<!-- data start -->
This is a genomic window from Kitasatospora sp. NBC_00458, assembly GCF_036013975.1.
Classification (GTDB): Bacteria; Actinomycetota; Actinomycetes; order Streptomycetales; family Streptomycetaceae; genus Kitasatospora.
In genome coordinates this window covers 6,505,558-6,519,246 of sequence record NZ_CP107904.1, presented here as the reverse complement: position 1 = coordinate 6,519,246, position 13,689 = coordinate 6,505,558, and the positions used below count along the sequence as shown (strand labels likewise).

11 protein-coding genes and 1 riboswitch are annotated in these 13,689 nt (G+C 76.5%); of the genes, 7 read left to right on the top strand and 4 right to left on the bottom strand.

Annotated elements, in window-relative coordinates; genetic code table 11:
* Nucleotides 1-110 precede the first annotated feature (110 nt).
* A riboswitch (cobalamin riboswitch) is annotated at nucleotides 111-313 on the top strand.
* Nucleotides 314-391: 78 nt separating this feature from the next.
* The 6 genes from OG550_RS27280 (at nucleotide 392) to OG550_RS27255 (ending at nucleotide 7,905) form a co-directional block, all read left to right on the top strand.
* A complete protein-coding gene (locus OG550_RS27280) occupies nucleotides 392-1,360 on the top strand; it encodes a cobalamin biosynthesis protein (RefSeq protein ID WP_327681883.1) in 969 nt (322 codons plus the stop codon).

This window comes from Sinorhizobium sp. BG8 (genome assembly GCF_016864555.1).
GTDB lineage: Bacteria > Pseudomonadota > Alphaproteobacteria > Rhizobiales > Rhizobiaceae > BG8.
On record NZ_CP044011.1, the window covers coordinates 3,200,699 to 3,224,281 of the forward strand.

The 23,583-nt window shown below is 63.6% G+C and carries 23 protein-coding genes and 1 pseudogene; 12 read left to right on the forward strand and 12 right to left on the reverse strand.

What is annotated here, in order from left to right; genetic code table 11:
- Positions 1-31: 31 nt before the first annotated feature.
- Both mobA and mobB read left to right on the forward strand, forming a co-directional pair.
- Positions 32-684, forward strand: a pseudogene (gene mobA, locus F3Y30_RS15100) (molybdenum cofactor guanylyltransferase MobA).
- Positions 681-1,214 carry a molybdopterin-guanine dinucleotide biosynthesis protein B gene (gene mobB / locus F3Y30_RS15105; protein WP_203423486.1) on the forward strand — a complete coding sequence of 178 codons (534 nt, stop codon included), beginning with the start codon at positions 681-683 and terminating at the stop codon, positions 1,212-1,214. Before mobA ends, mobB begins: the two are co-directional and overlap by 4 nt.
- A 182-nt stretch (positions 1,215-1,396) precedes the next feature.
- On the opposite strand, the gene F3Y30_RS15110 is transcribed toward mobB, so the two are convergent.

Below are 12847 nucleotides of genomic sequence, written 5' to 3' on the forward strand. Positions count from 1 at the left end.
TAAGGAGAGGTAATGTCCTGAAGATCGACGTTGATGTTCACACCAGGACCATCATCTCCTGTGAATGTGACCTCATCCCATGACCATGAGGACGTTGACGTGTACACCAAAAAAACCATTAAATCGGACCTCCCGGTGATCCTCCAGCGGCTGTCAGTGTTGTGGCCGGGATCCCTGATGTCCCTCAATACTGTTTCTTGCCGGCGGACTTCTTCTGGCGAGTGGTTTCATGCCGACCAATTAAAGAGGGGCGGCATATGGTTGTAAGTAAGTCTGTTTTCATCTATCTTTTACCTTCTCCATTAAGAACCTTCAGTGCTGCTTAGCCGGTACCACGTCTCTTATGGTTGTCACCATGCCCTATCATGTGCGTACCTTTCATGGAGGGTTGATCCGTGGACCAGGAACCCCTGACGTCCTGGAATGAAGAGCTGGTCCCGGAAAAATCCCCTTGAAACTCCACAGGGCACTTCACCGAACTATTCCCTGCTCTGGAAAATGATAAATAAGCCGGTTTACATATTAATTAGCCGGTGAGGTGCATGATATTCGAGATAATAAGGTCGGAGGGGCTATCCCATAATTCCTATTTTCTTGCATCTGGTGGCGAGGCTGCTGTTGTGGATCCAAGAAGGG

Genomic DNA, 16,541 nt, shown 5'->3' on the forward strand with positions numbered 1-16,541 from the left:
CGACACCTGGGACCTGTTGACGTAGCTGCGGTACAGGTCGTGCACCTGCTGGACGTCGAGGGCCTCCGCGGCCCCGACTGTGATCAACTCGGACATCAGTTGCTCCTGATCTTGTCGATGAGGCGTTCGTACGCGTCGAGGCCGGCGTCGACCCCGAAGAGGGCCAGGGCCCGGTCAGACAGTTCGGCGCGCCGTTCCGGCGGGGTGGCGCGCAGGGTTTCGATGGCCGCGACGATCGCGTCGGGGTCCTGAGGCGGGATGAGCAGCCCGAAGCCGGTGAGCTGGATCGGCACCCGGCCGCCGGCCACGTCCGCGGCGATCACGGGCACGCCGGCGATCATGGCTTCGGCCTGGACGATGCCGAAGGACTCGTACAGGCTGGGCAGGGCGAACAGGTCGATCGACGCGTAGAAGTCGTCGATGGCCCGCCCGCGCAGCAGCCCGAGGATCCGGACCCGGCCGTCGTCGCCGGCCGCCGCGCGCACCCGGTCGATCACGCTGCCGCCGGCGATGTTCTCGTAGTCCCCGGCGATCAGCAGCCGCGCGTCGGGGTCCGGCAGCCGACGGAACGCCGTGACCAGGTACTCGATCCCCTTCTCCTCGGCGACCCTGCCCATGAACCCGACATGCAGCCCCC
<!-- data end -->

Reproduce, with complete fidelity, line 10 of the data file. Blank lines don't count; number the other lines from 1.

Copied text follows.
* A complete protein-coding gene (locus OG550_RS27280) occupies nucleotides 392-1,360 on the top strand; it encodes a cobalamin biosynthesis protein (RefSeq protein ID WP_327681883.1) in 969 nt (322 codons plus the stop codon).